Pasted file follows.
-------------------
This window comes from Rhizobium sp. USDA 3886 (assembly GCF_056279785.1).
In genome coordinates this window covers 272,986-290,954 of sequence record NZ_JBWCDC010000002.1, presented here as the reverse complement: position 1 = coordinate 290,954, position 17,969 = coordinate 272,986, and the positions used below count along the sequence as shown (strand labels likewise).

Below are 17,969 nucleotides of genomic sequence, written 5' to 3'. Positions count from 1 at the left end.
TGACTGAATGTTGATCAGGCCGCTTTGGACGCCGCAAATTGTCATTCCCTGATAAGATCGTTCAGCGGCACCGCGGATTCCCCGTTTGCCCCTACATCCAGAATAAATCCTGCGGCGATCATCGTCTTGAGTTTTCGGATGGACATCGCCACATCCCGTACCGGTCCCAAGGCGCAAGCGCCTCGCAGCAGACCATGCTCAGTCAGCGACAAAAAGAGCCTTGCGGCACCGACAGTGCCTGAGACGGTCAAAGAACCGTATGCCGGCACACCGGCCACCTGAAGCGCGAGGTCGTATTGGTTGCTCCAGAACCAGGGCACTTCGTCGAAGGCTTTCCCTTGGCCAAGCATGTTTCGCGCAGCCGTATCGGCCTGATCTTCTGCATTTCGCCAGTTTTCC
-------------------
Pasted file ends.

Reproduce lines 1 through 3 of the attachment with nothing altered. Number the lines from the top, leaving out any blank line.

This window comes from Rhizobium sp. USDA 3886 (assembly GCF_056279785.1).
In genome coordinates this window covers 272,986-290,954 of sequence record NZ_JBWCDC010000002.1, presented here as the reverse complement: position 1 = coordinate 290,954, position 17,969 = coordinate 272,986, and the positions used below count along the sequence as shown (strand labels likewise).

Below are 17,969 nucleotides of genomic sequence, written 5' to 3'. Positions count from 1 at the left end.